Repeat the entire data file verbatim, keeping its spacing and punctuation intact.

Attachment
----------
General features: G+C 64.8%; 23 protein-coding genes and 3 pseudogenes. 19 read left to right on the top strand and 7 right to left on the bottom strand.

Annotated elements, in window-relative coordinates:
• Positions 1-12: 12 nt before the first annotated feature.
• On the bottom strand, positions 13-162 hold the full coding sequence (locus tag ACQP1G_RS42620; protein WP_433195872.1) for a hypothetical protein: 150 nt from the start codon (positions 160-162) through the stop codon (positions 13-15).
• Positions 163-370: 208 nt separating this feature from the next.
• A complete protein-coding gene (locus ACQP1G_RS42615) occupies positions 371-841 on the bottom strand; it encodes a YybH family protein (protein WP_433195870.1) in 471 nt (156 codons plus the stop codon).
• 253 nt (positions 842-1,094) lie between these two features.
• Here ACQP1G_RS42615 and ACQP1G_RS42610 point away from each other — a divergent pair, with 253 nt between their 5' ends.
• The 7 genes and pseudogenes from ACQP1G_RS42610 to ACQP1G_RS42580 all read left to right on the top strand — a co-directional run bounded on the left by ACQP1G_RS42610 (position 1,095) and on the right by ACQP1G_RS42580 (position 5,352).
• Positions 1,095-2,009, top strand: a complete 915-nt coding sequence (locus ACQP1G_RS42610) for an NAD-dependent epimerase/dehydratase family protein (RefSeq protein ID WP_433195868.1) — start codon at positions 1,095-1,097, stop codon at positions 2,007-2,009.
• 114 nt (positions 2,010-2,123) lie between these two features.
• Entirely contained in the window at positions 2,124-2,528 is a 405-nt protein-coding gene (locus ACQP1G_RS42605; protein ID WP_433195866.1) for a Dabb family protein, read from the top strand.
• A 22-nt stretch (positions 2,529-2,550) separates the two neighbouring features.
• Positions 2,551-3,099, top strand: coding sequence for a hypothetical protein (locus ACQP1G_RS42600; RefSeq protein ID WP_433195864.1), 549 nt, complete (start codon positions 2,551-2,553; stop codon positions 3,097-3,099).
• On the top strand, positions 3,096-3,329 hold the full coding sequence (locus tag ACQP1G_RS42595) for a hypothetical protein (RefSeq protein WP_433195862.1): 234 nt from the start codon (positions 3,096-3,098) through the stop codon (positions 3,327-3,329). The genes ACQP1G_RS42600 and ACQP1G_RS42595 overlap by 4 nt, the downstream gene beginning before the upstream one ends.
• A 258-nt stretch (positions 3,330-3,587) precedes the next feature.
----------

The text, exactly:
General features: G+C 64.8%; 23 protein-coding genes and 3 pseudogenes. 19 read left to right on the top strand and 7 right to left on the bottom strand.

Annotated elements, in window-relative coordinates:
• Positions 1-12: 12 nt before the first annotated feature.
• On the bottom strand, positions 13-162 hold the full coding sequence (locus tag ACQP1G_RS42620; protein WP_433195872.1) for a hypothetical protein: 150 nt from the start codon (positions 160-162) through the stop codon (positions 13-15).
• Positions 163-370: 208 nt separating this feature from the next.
• A complete protein-coding gene (locus ACQP1G_RS42615) occupies positions 371-841 on the bottom strand; it encodes a YybH family protein (protein WP_433195870.1) in 471 nt (156 codons plus the stop codon).
• 253 nt (positions 842-1,094) lie between these two features.
• Here ACQP1G_RS42615 and ACQP1G_RS42610 point away from each other — a divergent pair, with 253 nt between their 5' ends.
• The 7 genes and pseudogenes from ACQP1G_RS42610 to ACQP1G_RS42580 all read left to right on the top strand — a co-directional run bounded on the left by ACQP1G_RS42610 (position 1,095) and on the right by ACQP1G_RS42580 (position 5,352).
• Positions 1,095-2,009, top strand: a complete 915-nt coding sequence (locus ACQP1G_RS42610) for an NAD-dependent epimerase/dehydratase family protein (RefSeq protein ID WP_433195868.1) — start codon at positions 1,095-1,097, stop codon at positions 2,007-2,009.
• 114 nt (positions 2,010-2,123) lie between these two features.
• Entirely contained in the window at positions 2,124-2,528 is a 405-nt protein-coding gene (locus ACQP1G_RS42605; protein ID WP_433195866.1) for a Dabb family protein, read from the top strand.
• A 22-nt stretch (positions 2,529-2,550) separates the two neighbouring features.
• Positions 2,551-3,099, top strand: coding sequence for a hypothetical protein (locus ACQP1G_RS42600; RefSeq protein ID WP_433195864.1), 549 nt, complete (start codon positions 2,551-2,553; stop codon positions 3,097-3,099).
• On the top strand, positions 3,096-3,329 hold the full coding sequence (locus tag ACQP1G_RS42595) for a hypothetical protein (RefSeq protein WP_433195862.1): 234 nt from the start codon (positions 3,096-3,098) through the stop codon (positions 3,327-3,329). The genes ACQP1G_RS42600 and ACQP1G_RS42595 overlap by 4 nt, the downstream gene beginning before the upstream one ends.
• A 258-nt stretch (positions 3,330-3,587) precedes the next feature.